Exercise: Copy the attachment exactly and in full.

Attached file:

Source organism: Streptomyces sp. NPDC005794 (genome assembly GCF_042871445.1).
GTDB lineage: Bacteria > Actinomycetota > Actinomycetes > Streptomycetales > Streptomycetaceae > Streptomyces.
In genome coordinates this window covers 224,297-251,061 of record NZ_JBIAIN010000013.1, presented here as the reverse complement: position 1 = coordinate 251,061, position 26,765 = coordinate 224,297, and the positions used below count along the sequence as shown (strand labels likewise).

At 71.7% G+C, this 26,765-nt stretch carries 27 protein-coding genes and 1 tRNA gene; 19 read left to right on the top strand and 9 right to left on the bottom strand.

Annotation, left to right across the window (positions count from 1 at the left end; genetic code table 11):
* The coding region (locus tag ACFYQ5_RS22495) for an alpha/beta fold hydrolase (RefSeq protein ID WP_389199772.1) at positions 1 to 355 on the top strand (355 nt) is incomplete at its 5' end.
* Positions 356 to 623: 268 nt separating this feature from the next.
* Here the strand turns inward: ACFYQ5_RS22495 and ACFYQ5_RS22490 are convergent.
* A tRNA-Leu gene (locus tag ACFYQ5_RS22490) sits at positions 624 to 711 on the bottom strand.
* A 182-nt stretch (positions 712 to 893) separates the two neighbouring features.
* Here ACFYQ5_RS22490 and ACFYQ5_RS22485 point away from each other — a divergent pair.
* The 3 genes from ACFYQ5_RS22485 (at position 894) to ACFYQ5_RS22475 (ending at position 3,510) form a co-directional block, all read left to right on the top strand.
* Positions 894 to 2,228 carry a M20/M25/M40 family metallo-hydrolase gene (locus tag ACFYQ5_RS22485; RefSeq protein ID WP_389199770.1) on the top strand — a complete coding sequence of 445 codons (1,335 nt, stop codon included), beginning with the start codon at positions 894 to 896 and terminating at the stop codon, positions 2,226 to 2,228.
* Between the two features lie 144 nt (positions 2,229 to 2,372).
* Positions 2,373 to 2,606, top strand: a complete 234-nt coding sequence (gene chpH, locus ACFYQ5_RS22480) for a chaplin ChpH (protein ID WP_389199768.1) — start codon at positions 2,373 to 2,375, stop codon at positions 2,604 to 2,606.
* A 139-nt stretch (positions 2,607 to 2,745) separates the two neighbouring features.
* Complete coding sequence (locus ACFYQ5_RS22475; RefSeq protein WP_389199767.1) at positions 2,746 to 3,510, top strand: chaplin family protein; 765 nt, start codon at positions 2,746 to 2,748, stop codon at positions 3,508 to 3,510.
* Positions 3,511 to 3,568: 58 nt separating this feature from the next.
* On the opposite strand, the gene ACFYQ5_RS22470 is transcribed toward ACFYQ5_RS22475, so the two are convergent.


Source organism: Streptomyces sp. NPDC005794 (genome assembly GCF_042871445.1).
GTDB lineage: Bacteria > Actinomycetota > Actinomycetes > Streptomycetales > Streptomycetaceae > Streptomyces.
In genome coordinates this window covers 224,297-251,061 of record NZ_JBIAIN010000013.1, presented here as the reverse complement: position 1 = coordinate 251,061, position 26,765 = coordinate 224,297, and the positions used below count along the sequence as shown (strand labels likewise).

At 71.7% G+C, this 26,765-nt stretch carries 27 protein-coding genes and 1 tRNA gene; 19 read left to right on the top strand and 9 right to left on the bottom strand.

Annotation, left to right across the window (positions count from 1 at the left end; genetic code table 11):
* The coding region (locus tag ACFYQ5_RS22495) for an alpha/beta fold hydrolase (RefSeq protein ID WP_389199772.1) at positions 1 to 355 on the top strand (355 nt) is incomplete at its 5' end.
* Positions 356 to 623: 268 nt separating this feature from the next.
* Here the strand turns inward: ACFYQ5_RS22495 and ACFYQ5_RS22490 are convergent.
* A tRNA-Leu gene (locus tag ACFYQ5_RS22490) sits at positions 624 to 711 on the bottom strand.
* A 182-nt stretch (positions 712 to 893) separates the two neighbouring features.
* Here ACFYQ5_RS22490 and ACFYQ5_RS22485 point away from each other — a divergent pair.
* The 3 genes from ACFYQ5_RS22485 (at position 894) to ACFYQ5_RS22475 (ending at position 3,510) form a co-directional block, all read left to right on the top strand.
* Positions 894 to 2,228 carry a M20/M25/M40 family metallo-hydrolase gene (locus tag ACFYQ5_RS22485; RefSeq protein ID WP_389199770.1) on the top strand — a complete coding sequence of 445 codons (1,335 nt, stop codon included), beginning with the start codon at positions 894 to 896 and terminating at the stop codon, positions 2,226 to 2,228.
* Between the two features lie 144 nt (positions 2,229 to 2,372).
* Positions 2,373 to 2,606, top strand: a complete 234-nt coding sequence (gene chpH, locus ACFYQ5_RS22480) for a chaplin ChpH (protein ID WP_389199768.1) — start codon at positions 2,373 to 2,375, stop codon at positions 2,604 to 2,606.
* A 139-nt stretch (positions 2,607 to 2,745) separates the two neighbouring features.
* Complete coding sequence (locus ACFYQ5_RS22475; RefSeq protein WP_389199767.1) at positions 2,746 to 3,510, top strand: chaplin family protein; 765 nt, start codon at positions 2,746 to 2,748, stop codon at positions 3,508 to 3,510.
* Positions 3,511 to 3,568: 58 nt separating this feature from the next.
* On the opposite strand, the gene ACFYQ5_RS22470 is transcribed toward ACFYQ5_RS22475, so the two are convergent.